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Economic Systems Continuum Activity: Country Information
1) What to produce? A large portion of Israel’s GDP comes from high tech
manufacturing, financial services, and agriculture
2) How to produce? Israel has substantial government ownership of business,
but is gradually privatizing companies.
3) For whom to produce? The private sector produces goods and services for
domestic and international markets based on the market price system
Saudi Arabia
1) What to produce? Saudi Arabia is the world’s leading producer of oil. The
Saudi government continues to invest in industrial production. They are a
leader in petrochemicals, mining, and refining.
2) How to produce? Over 95% of the oil industry in the country is operated by
the government. Many other major industries have significant government
involvement. Since the 1980s, the Saudi government has been trying to
increase private ownership of business and encourage more joint ventures
with private foreign countries.
3) For whom to produce? One third of Saudi Arabia’s GDP is based on
exports to other countries.
1) What to produce? Turkey has a diversified economy with large service,
manufacturing, and agricultural sectors.
2) How to produce? Since the late 1980s, Turkey as gradually moved from
government directed economy to more private enterprise.
3) For whom to produce? One fifth of Turkey’s production is exported. The
remainder is consumed by domestic consumers and the government.
1) What to produce? 40% of the economy is still based in state-run industries;
60% of the economy is based on the private sector in where producers and
consumers make production decisions.
2) How to produce? The many inefficiencies found in the state-run industries,
particularly in the area of agriculture, limit China’s growth.
3) For whom to produce? China requires food production to meet selfsufficiency level for the nation and only the surplus may be exported. China
exports a large amount of manufactured goods.
Economic Systems Continuum Activity: Country Information Cards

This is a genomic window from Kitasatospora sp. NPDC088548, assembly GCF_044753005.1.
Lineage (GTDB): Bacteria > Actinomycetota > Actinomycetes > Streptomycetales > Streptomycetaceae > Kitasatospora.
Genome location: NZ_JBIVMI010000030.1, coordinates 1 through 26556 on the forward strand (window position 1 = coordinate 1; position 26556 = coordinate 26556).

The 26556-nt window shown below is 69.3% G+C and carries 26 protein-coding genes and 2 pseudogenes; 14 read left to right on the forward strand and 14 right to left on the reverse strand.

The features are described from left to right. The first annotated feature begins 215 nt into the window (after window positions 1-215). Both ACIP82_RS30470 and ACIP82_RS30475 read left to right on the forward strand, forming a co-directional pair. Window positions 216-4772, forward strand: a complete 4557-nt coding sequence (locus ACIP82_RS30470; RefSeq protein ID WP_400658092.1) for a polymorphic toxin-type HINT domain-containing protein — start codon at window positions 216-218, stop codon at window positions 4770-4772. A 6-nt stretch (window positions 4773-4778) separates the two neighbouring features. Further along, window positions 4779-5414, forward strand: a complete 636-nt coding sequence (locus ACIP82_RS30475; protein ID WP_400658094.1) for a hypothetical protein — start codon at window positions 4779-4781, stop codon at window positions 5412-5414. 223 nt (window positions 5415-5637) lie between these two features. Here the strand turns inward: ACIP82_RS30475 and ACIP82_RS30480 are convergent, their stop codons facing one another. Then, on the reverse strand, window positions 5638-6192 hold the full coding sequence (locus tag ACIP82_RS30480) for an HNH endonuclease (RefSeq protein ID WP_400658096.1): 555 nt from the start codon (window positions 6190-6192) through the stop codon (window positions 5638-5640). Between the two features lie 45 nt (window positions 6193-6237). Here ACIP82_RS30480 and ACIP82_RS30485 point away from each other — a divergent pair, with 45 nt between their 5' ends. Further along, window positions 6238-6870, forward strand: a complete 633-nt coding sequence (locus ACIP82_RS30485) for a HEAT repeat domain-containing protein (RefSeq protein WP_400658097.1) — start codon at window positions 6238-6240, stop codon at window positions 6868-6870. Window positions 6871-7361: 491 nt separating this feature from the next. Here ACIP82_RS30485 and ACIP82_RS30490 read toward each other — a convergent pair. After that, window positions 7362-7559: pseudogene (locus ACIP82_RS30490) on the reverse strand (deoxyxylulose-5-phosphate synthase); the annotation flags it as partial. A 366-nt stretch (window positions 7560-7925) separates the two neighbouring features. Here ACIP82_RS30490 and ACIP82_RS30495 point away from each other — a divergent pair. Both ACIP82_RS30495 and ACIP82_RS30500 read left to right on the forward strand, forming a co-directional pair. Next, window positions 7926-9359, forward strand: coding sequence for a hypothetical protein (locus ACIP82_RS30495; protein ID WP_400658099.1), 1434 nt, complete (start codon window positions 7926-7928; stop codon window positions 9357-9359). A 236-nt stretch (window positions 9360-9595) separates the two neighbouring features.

1) What to produce? India has slowly allowed the markets to open up to
private sector domestic and foreign businesses. The majority of the population
relies on subsistence farming as a means of survival.
2) How to produce? India is increasing its oversight of intellectual and private
property rights. India has an increasingly educated workforce.
3) For whom to produce? Food production is largely for domestic consumers
with many citizens producing food mainly for their own family consumption.
The software and business process outsourcing industries are rapidly
expanding export markets for private companies.
1) What to produce? Japan’s economy is primarily market driven with supply
and demand determining what will be produced. The few industries that are
highly government-controlled, such as agriculture, have much lower
productivity rates than those industries controlled by market forces.
2) How to produce? Private businesses determine their own production
processes in most of the economy.
3) For whom to produce? Japan’s population enjoys a high standard of living
and creates a strong domestic market for goods and services. Japan’s
production has made it a major exporter.
North Korea
4) What to produce? Although there have been small market reforms recently,
the majority of legal economic activities are centrally controlled by the
government. Due to disasters and inefficient government-run industries, North
Korea is a major recipient of food and service aid from foreign nations.
5) How to produce? Production decisions and methods are primarily
determined by the government.
6) For whom to produce? About one fourth of all domestic output is devoted
to maintaining the military. This severely limits the amount of goods and
services that make it to the rest of the people in North Korea. North Korea
produces natural resources and manufactured goods for export.
Economic Systems Continuum Activity: Country Information Cards
South Africa
4) What to produce? A large portion of South Africa’s GDP comes from a
highly developed, privatized enterprise system. The private sector is based on
mining, agriculture, services, and manufacturing. The South African
government operates a relatively large social services sector and maintains
state run enterprises in the areas of housing, business development,
education, basic services, and healthcare.
5) How to produce? In the developed sector, private businesses and
consumers make production decisions based on market principles. Social
services are administered by a number of government ministries.
6) For whom to produce? The private sector produces goods and services for
domestic and international markets based on the market price system. The
government social services sector produces public goods and services based
on the needs of the population throughout the country.
4) What to produce? Nigeria’s major industry is petroleum production. This is
followed by agriculture. Business development is difficult because of
corruption and ineffective government. About 75% of Nigeria’s economy
occurs in the informal sector and is not counted in GDP.
5) How to produce? After years of government control, the country’s major
industries are increasingly becoming privatized.
6) For whom to produce? 46% of Nigeria’s daily oil production is exported to
the United States. Nigerians import many consumer goods. Many domestic
manufacturers have been unable to compete with cheap imports and have